Re: DIY for future innovation
Ann R. Thryft   10/4/2013 1:51:42 PM
NO RATINGS
I think the key is both individual curiosity and STEM. The thing that STEM can provide is stimulation, which not all kids get equal amounts of. When I was a kid we already had science and other cool programs in school, which now don't exist anymore. That's why we need STEM.

Rob Spiegel
User Rank
Blogger
Re: All the little robots
Rob Spiegel   10/3/2013 11:34:36 AM
NO RATINGS
Add to all of this the work National Instruments is doing to get kids involved in robot-building competitions: http://www.designnews.com/document.asp?doc_id=268354&itc=dn_features_element&

<<  <  Page 2/3  >  >>


Partner Zone
Latest Analysis
Advertised as the "Most Powerful Tablet Under $100," the Kindle Fire HD 6 was too tempting for the team at iFixit to pass up. Join us to find out if inexpensive means cheap, irreparable, or just down right economical. It's teardown time!
The first photos made with a 3D-printed telescope are here and they're not as fuzzy as you might expect. A team from the University of Sheffield beat NASA to the goal. The photos of the Moon were made with a reflecting telescope that cost the research team 100 to make (about $161 US).
At Medical Design & Manufacturing Midwest, Joe Wascow told Design News how Optimal Design prototyped a machine that captures the wing-beat of a duck.
The increased adoption of wireless technology for mission-critical applications has revved up the global market for dynamic electronic general purpose (GP) test equipment. As the link between cloud networks and devices -- smartphones, tablets, and notebooks -- results in more complex devices under test, the demand for radio frequency test equipment is starting to intensify.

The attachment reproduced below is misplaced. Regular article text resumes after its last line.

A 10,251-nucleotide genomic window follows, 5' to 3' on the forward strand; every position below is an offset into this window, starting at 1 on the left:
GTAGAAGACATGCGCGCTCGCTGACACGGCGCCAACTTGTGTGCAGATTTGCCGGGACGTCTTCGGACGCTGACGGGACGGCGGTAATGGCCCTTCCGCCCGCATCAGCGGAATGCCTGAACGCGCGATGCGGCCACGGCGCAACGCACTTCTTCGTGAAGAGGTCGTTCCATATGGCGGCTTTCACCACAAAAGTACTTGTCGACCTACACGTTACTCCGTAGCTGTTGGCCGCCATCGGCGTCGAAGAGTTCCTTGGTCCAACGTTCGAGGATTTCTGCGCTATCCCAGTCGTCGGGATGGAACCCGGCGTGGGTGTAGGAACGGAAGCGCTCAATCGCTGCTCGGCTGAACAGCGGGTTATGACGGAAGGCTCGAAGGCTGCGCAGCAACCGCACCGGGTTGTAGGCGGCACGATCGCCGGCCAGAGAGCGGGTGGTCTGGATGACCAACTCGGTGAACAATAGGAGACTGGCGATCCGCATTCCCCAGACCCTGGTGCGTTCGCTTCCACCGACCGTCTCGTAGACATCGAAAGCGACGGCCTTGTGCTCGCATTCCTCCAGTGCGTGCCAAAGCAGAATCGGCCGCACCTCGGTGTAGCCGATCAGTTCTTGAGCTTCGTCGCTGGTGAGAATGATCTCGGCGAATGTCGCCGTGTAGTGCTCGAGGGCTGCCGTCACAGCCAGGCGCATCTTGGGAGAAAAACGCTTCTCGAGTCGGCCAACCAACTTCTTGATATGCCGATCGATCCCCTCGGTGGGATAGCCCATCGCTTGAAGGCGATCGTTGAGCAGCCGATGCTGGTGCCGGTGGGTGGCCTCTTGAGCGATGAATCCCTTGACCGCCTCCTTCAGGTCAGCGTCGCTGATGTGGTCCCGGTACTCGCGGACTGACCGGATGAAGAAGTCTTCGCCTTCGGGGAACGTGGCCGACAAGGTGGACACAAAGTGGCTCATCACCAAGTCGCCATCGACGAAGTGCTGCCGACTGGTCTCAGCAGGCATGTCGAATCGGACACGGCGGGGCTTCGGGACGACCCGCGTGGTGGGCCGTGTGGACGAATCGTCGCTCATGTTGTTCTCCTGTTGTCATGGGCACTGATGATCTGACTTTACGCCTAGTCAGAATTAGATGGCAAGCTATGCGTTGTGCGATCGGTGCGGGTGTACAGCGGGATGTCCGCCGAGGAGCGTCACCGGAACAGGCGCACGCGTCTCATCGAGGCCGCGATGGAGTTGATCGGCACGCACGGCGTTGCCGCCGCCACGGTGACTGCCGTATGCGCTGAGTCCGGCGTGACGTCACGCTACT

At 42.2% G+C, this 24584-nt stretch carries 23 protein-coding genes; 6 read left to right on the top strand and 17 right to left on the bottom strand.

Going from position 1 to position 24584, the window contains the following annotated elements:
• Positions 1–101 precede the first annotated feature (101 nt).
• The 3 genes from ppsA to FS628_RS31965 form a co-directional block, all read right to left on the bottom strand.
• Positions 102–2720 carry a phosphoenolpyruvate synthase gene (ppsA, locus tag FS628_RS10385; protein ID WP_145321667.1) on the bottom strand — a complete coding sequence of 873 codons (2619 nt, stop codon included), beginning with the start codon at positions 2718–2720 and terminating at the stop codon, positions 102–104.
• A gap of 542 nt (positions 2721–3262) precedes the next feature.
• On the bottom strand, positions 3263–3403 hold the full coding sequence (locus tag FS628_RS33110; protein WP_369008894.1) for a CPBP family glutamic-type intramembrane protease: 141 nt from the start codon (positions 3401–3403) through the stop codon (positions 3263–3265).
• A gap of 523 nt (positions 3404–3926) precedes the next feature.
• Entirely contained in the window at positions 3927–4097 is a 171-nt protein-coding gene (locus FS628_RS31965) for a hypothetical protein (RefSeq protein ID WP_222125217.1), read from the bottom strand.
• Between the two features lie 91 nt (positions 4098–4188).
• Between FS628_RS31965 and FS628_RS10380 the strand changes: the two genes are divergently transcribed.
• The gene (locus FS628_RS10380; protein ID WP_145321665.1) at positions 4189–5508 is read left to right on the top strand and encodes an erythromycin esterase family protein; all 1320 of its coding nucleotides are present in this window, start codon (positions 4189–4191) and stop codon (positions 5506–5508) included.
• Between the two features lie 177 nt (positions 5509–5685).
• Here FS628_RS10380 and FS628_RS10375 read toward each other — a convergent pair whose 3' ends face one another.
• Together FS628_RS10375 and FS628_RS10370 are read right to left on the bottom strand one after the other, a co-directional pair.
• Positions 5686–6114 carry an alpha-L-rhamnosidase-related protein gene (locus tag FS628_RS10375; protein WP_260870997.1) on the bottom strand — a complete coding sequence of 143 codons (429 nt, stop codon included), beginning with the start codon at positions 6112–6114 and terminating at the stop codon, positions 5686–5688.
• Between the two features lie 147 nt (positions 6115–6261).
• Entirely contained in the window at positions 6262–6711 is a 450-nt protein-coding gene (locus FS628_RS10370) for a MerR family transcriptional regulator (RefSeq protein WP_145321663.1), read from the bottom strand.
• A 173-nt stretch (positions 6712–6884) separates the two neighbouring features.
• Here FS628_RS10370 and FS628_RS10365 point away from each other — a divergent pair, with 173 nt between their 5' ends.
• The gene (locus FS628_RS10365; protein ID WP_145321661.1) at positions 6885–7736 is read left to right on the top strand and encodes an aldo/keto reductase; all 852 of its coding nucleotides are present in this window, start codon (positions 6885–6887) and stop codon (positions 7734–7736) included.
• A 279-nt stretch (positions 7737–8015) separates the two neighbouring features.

Much of the research on lithium-ion batteries is focused on how to make the batteries charge more quickly and last longer than they currently do, work that would significantly improve the experience of mobile device users, as well EV and hybrid car drivers. Researchers in Singapore have come up with what seems like the best solution so far -- a battery that can recharge itself in mere minutes and has a potential lifespan of 20 years.
More:Blogs|News
Design News Webinar Series
10/7/2014 8:00 a.m. California / 11:00 a.m. New York
9/25/2014 11:00 a.m. California / 2:00 p.m. New York
9/10/2014 11:00 a.m. California / 2:00 p.m. New York
7/23/2014 11:00 a.m. California / 2:00 p.m. New York
Quick Poll
The Continuing Education Center offers engineers an entirely new way to get the education they need to formulate next-generation solutions.
Oct 20 - 24, How to Design & Build an Embedded Web Server: An Embedded TCP/IP Tutorial
SEMESTERS: 1  |  2  |  3  |  4  |  5  |  6


Focus on Fundamentals consists of 45-minute on-line classes that cover a host of technologies. You learn without leaving the comfort of your desk. All classes are taught by subject-matter experts and all are archived. So if you can't attend live, attend at your convenience.
Next Class: 10/28-10/30 11:00 AM
Sponsored by Stratasys
Next Class: 10/28-10/30 2:00 PM
Sponsored by Gates Corporation
Next Class: 11/11-11/13 2:00 PM
Sponsored by Littelfuse
Learn More   |   Login   |   Archived Classes
Twitter Feed
Design News Twitter Feed
Like Us on Facebook

Sponsored Content

Technology Marketplace

Copyright © 2014 UBM Canon, A UBM company, All rights reserved. Privacy Policy | Terms of Service